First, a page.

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Commonwealth of Virginia
Office of the Attorney General

Mark Herring
Attorney General

202 North Ninth Street
Richmond, Virginia 23219

 

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WebsiteEastern District of Virginia

United States Attorney's Office
Eastern District of Virginia 
United States Attorney G. Zachary Terwilliger

Joint release from Attorney General Mark Herring and U.S. Attorney G. Zachary Terwilliger...

Woman Sentenced to 30 Years for Supplying Fentanyl that Resulted in Death

NORFOLK, Va. – A Virginia Beach woman was sentenced today to 30 years in prison for her role in a heroin and fentanyl distribution conspiracy that resulted in an overdose death.

 

“The callousness of Michelle Best is hard to overstate considering her knowledge of the death she helped cause and her desire to continue 'business as usual,'" said G. Zachary Terwilliger, U.S. Attorney for the Eastern District of Virginia. “As a high-level regional supplier, she was attributed with enough fentanyl to supply 20,000 potentially lethal doses. The sentence in this case should serve as a reminder of what can happen to those who make it their business to exploit and profit by spreading poison in our communities. We will remain relentless in our efforts to hold drug dealers accountable."

 

According to court documents, Michelle Renee Best, aka Michelle Smith, 44, served as a regional wholesale supplier of fentanyl, heroin, and cocaine for over a year and half, and she did so from the comfort of her beachfront Croatan neighborhood. Even after learning that her drugs killed a young woman, she told a co-conspirator to keep the news of the death to himself and that it would be “business as usual." On March 13, 2018, a Virginia Beach SWAT team executed a search warrant on Best's house and recovered a commercial money counter, nearly $42,000 in cash, 1.85 kilograms of cocaine, 1.12 kilograms of marijuana, 382 grams of heroin laced with fentanyl, 207 pieces of jewelry, a drug ledger, and devices used for drug manufacturing. Officers also recovered four firearms at her home, including an AR-15 rifle. Additionally, when she was arrested, officers seized a fifth gun from her purse—a .380 Kel-Tec handgun. Best was a previously convicted felon for having run a dog fighting ring and was thus prohibited from possessing a firearm.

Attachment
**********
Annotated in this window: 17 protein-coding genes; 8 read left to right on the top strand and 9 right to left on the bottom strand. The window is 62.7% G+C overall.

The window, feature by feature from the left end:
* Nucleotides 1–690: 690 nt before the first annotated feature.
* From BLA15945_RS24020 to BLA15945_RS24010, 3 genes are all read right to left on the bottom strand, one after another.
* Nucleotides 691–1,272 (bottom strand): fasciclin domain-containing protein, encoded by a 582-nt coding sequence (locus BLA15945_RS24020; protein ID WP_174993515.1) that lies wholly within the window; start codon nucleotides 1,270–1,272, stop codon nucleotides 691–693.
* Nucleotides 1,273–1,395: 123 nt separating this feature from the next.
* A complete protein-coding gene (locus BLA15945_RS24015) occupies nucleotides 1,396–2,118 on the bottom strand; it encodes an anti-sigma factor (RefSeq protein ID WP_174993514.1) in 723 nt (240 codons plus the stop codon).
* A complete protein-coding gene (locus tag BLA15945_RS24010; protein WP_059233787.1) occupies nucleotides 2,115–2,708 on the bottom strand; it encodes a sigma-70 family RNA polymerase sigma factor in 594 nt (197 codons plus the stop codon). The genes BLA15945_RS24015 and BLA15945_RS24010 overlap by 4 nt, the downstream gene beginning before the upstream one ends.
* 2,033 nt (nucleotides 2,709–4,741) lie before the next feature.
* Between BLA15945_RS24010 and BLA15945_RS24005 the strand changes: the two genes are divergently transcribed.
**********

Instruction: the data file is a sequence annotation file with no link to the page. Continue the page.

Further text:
“Fentanyl is uniquely dangerous because it is so deadly and so profitable," said Mark R. Herring, Virginia Attorney General. “We've made stemming the supply of fentanyl a real priority because it has been a primary driver in the surge of fatal overdoses in Virginia and around the country. Hampton Roads is safer with this operation out of business."

 

After her arrest, she attempted to obstruct the investigation by instructing others to interfere with a co-defendant and another individual whom she believed to be a confidential informant, telling another individual that the person she believed was a confidential informant “needs to be taken care of before [he/she] disappears."

 

“The Washington Metropolitan Area has some of the highest opioid overdose rates in the nation," said Jesse R. Fong, Special Agent in Charge for the Drug Enforcement Administration's (DEA) Washington Field Division. “This sentencing is a prime example of the extent the Drug Enforcement Administration, and our law enforcement counterparts, will go to bring to justice those organizations and individuals, who seek to illegally profit from our communities and citizens without any regard for human life."

 

This case is part of Project Safe Neighborhoods (PSN), a program bringing together all levels of law enforcement and the communities they serve to reduce violent crime and make our neighborhoods safer for everyone. The Department reinvigorated PSN in 2017 as part of a renewed focus on targeting violent criminals, directing all U.S. Attorney's Offices to work in partnership with federal, state, local, and tribal law enforcement and the local community to develop effective, locally-based strategies to reduce violent crime.

 

G. Zachary Terwilliger, U.S. Attorney for the Eastern District of Virginia, Mark R. Herring, Attorney General of Virginia, Jesse R. Fong, Special Agent in Charge for the Drug Enforcement Administration's (DEA) Washington Field Division, and James A. Cervera, Chief of Virginia Beach Police, made the announcement after sentencing by Chief U.S. District Judge Mark S. Davis. Assistant U.S. Attorneys John F. Butler and Andrew Bosse prosecuted the case.

 

A copy of this press release is located on the website of the U.S. Attorney's Office for the Eastern District of Virginia. Related court documents and information is located on the website of the District Court for the Eastern District of Virginia or on PACERby searching for Case No. 2:18-cr-147.

 

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